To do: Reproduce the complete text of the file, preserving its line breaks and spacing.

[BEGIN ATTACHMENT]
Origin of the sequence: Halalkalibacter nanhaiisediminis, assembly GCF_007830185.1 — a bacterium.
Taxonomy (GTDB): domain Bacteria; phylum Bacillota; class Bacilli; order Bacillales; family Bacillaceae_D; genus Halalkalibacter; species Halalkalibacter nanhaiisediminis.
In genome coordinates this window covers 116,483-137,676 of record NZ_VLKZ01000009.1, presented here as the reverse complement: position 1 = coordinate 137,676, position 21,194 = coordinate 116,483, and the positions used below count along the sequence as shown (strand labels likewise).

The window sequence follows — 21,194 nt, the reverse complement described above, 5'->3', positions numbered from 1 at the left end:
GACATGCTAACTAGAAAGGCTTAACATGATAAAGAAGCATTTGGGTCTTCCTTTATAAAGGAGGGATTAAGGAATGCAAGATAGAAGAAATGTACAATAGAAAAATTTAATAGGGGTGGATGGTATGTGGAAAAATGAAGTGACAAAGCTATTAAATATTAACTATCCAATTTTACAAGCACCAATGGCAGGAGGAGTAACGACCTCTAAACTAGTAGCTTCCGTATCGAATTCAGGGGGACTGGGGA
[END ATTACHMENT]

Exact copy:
Origin of the sequence: Halalkalibacter nanhaiisediminis, assembly GCF_007830185.1 — a bacterium.
Taxonomy (GTDB): domain Bacteria; phylum Bacillota; class Bacilli; order Bacillales; family Bacillaceae_D; genus Halalkalibacter; species Halalkalibacter nanhaiisediminis.
In genome coordinates this window covers 116,483-137,676 of record NZ_VLKZ01000009.1, presented here as the reverse complement: position 1 = coordinate 137,676, position 21,194 = coordinate 116,483, and the positions used below count along the sequence as shown (strand labels likewise).

The window sequence follows — 21,194 nt, the reverse complement described above, 5'->3', positions numbered from 1 at the left end:
GACATGCTAACTAGAAAGGCTTAACATGATAAAGAAGCATTTGGGTCTTCCTTTATAAAGGAGGGATTAAGGAATGCAAGATAGAAGAAATGTACAATAGAAAAATTTAATAGGGGTGGATGGTATGTGGAAAAATGAAGTGACAAAGCTATTAAATATTAACTATCCAATTTTACAAGCACCAATGGCAGGAGGAGTAACGACCTCTAAACTAGTAGCTTCCGTATCGAATTCAGGGGGACTGGGGA